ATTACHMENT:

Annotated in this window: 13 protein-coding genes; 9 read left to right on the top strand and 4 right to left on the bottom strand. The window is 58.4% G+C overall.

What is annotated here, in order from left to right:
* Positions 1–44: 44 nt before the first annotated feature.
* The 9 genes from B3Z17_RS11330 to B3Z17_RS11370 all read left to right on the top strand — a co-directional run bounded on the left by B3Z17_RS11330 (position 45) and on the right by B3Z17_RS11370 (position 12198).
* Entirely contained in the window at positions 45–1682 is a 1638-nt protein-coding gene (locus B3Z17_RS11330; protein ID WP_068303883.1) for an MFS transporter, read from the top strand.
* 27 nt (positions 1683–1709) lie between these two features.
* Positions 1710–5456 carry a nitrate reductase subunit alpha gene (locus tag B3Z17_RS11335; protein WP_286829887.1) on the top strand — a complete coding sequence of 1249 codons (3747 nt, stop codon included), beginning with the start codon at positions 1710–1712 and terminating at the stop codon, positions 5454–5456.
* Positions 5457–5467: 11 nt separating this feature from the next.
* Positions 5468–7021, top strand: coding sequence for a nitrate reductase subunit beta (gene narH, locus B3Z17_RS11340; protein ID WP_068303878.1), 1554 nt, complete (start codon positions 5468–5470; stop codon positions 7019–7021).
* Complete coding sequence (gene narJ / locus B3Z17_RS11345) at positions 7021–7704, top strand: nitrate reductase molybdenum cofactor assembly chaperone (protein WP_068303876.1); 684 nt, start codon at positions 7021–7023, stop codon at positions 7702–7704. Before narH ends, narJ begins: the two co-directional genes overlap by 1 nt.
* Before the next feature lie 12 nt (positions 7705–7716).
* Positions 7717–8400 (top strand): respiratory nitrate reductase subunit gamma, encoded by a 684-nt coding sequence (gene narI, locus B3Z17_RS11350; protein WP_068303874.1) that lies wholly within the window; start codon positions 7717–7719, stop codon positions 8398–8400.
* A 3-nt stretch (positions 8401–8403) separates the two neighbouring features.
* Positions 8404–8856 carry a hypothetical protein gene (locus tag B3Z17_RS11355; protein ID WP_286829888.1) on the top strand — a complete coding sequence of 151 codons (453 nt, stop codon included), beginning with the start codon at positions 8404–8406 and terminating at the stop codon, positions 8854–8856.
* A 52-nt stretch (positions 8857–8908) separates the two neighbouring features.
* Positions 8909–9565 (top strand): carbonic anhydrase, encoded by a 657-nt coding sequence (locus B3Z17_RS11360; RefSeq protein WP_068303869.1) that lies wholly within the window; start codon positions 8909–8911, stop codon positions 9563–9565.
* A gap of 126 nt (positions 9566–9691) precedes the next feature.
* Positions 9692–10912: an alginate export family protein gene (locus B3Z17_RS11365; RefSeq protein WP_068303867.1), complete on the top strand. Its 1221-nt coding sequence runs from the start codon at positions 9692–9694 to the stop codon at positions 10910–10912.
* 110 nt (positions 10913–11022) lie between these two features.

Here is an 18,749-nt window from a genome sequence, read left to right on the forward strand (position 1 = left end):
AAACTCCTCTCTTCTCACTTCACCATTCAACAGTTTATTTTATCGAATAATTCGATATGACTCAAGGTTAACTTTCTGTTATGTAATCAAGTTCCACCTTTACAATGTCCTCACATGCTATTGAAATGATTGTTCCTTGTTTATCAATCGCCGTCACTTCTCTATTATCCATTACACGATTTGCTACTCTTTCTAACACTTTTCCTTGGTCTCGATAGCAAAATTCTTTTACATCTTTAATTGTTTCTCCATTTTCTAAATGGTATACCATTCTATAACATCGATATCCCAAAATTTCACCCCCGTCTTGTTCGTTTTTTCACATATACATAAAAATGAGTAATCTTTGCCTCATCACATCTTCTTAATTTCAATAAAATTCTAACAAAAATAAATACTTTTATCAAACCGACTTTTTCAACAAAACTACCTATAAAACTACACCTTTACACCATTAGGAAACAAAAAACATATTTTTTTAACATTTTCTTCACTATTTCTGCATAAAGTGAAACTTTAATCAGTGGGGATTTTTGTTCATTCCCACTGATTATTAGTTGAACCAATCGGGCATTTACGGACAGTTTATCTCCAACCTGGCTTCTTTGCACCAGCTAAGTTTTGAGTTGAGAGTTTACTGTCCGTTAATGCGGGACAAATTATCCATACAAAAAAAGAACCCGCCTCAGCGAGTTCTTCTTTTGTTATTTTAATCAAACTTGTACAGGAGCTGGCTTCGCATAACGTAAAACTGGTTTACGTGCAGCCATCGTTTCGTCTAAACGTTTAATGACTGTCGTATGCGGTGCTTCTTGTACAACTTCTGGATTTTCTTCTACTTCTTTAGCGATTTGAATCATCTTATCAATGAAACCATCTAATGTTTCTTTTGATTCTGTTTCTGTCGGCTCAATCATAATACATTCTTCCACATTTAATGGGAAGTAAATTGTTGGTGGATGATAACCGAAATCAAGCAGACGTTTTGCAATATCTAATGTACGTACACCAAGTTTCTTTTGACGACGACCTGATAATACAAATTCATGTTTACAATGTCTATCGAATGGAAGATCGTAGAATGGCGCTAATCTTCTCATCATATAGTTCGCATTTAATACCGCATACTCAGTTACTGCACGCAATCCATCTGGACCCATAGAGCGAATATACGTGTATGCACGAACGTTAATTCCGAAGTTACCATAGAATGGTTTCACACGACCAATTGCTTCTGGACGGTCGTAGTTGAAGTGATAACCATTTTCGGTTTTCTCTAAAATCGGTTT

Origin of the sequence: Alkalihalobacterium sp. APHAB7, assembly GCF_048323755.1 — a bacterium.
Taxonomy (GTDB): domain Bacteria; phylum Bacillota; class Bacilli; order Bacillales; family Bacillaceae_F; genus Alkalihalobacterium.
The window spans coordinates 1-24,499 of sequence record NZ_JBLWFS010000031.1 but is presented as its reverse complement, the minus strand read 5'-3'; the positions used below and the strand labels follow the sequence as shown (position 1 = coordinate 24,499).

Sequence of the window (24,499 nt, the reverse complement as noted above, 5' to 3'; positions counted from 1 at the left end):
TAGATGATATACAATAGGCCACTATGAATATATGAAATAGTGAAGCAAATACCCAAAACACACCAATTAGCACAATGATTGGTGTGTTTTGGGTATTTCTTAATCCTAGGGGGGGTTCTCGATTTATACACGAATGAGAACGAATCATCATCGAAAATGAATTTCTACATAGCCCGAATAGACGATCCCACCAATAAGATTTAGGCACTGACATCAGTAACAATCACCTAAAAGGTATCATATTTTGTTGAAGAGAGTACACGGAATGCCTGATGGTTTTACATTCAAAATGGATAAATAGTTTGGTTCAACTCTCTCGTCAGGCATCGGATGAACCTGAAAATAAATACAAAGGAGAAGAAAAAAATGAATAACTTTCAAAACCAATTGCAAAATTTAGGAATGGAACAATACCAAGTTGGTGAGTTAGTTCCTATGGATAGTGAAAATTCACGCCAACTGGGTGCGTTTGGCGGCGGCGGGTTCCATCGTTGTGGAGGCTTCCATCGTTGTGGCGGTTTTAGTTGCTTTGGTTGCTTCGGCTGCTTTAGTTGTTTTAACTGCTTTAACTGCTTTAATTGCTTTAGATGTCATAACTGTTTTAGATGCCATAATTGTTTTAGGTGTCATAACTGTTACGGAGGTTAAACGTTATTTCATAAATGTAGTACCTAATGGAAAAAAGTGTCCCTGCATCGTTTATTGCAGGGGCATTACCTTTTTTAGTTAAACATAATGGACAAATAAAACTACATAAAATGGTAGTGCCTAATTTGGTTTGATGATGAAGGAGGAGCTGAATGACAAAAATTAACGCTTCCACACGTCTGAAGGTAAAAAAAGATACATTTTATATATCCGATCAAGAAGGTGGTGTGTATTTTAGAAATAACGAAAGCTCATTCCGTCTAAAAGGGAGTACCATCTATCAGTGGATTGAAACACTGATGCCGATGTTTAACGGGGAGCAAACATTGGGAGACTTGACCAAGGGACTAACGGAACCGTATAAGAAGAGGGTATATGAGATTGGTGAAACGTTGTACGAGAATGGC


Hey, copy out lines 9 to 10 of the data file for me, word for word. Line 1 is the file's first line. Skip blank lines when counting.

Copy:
* Positions 5468–7021, top strand: coding sequence for a nitrate reductase subunit beta (gene narH, locus B3Z17_RS11340; protein ID WP_068303878.1), 1554 nt, complete (start codon positions 5468–5470; stop codon positions 7019–7021).
* Complete coding sequence (gene narJ / locus B3Z17_RS11345) at positions 7021–7704, top strand: nitrate reductase molybdenum cofactor assembly chaperone (protein WP_068303876.1); 684 nt, start codon at positions 7021–7023, stop codon at positions 7702–7704. Before narH ends, narJ begins: the two co-directional genes overlap by 1 nt.